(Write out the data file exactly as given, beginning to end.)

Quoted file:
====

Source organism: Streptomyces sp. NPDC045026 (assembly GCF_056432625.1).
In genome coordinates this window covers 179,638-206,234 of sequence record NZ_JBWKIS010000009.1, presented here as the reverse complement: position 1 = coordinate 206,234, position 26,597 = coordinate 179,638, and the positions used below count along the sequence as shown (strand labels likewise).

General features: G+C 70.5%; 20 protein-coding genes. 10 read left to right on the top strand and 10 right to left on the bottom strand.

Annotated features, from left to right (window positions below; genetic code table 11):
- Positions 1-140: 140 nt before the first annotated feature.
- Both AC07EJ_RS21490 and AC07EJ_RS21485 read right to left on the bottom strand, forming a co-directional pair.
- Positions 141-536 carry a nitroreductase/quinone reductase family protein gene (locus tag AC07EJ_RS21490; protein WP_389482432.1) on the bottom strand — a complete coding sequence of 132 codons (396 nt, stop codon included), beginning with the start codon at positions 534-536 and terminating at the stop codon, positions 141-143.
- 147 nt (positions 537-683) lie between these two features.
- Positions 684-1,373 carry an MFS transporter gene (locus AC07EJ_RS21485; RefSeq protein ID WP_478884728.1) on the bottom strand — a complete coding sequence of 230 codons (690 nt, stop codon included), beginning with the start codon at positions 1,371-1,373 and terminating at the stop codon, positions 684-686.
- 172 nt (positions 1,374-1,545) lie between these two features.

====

Source organism: Streptomyces sp. NPDC045026 (assembly GCF_056432625.1).
In genome coordinates this window covers 179,638-206,234 of sequence record NZ_JBWKIS010000009.1, presented here as the reverse complement: position 1 = coordinate 206,234, position 26,597 = coordinate 179,638, and the positions used below count along the sequence as shown (strand labels likewise).

General features: G+C 70.5%; 20 protein-coding genes. 10 read left to right on the top strand and 10 right to left on the bottom strand.

Annotated features, from left to right (window positions below; genetic code table 11):
- Positions 1-140: 140 nt before the first annotated feature.
- Both AC07EJ_RS21490 and AC07EJ_RS21485 read right to left on the bottom strand, forming a co-directional pair.
- Positions 141-536 carry a nitroreductase/quinone reductase family protein gene (locus tag AC07EJ_RS21490; protein WP_389482432.1) on the bottom strand — a complete coding sequence of 132 codons (396 nt, stop codon included), beginning with the start codon at positions 534-536 and terminating at the stop codon, positions 141-143.
- 147 nt (positions 537-683) lie between these two features.
- Positions 684-1,373 carry an MFS transporter gene (locus AC07EJ_RS21485; RefSeq protein ID WP_478884728.1) on the bottom strand — a complete coding sequence of 230 codons (690 nt, stop codon included), beginning with the start codon at positions 1,371-1,373 and terminating at the stop codon, positions 684-686.
- 172 nt (positions 1,374-1,545) lie between these two features.